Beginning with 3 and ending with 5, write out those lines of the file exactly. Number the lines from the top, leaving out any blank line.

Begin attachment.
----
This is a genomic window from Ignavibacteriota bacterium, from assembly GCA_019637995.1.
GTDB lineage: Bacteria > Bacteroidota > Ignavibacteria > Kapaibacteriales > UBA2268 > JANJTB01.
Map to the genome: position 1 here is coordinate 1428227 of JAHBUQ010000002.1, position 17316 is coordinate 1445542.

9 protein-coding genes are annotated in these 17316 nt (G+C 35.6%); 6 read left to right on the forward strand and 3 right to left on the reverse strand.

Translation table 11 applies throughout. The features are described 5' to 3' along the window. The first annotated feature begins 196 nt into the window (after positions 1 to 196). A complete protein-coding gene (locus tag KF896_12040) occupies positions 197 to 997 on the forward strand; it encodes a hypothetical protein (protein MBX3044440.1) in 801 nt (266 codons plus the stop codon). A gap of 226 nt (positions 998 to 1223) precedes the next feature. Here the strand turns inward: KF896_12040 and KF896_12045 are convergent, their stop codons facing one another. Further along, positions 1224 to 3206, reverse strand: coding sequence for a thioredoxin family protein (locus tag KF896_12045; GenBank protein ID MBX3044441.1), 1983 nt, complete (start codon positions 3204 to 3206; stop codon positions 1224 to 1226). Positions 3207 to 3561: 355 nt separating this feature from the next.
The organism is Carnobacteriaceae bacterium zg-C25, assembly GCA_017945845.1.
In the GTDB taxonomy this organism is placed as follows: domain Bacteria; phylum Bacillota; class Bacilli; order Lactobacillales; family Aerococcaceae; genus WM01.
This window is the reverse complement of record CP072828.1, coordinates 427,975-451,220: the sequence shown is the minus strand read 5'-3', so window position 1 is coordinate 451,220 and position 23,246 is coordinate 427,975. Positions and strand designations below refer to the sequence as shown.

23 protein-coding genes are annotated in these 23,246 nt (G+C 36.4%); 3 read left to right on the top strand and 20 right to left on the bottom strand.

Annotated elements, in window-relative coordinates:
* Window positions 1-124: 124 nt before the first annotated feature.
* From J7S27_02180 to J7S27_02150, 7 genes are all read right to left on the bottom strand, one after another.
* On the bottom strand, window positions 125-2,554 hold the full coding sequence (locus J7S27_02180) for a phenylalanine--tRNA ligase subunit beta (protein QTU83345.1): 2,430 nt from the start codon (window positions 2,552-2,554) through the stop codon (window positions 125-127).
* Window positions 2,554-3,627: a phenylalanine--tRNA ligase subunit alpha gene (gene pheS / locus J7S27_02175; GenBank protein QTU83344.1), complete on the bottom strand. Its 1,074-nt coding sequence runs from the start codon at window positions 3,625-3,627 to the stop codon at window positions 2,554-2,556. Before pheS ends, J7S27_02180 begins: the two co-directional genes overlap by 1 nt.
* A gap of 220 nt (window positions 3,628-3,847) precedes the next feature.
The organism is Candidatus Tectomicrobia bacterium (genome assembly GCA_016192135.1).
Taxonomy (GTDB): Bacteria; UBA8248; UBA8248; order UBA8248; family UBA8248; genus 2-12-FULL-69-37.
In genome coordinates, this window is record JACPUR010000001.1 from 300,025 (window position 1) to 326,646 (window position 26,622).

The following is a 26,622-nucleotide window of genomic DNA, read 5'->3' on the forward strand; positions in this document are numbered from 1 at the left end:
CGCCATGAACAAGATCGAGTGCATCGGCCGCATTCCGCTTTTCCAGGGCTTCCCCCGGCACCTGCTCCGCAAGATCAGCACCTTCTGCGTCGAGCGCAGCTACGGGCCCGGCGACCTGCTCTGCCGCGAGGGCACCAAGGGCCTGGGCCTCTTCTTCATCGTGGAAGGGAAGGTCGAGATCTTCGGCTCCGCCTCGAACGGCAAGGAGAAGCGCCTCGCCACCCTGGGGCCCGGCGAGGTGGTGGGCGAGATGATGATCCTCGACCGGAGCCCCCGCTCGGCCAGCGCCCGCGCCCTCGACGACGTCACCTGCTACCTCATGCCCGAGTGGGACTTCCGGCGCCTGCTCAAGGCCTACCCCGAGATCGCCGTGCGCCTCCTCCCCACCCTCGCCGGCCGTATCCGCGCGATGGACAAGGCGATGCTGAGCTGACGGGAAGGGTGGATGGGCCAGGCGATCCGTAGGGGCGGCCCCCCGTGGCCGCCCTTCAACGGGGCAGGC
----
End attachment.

Map to the genome: position 1 here is coordinate 1428227 of JAHBUQ010000002.1, position 17316 is coordinate 1445542.

9 protein-coding genes are annotated in these 17316 nt (G+C 35.6%); 6 read left to right on the forward strand and 3 right to left on the reverse strand.

Translation table 11 applies throughout. The features are described 5' to 3' along the window. The first annotated feature begins 196 nt into the window (after positions 1 to 196). A complete protein-coding gene (locus tag KF896_12040) occupies positions 197 to 997 on the forward strand; it encodes a hypothetical protein (protein MBX3044440.1) in 801 nt (266 codons plus the stop codon). A gap of 226 nt (positions 998 to 1223) precedes the next feature. Here the strand turns inward: KF896_12040 and KF896_12045 are convergent, their stop codons facing one another. Further along, positions 1224 to 3206, reverse strand: coding sequence for a thioredoxin family protein (locus tag KF896_12045; GenBank protein ID MBX3044441.1), 1983 nt, complete (start codon positions 3204 to 3206; stop codon positions 1224 to 1226). Positions 3207 to 3561: 355 nt separating this feature from the next.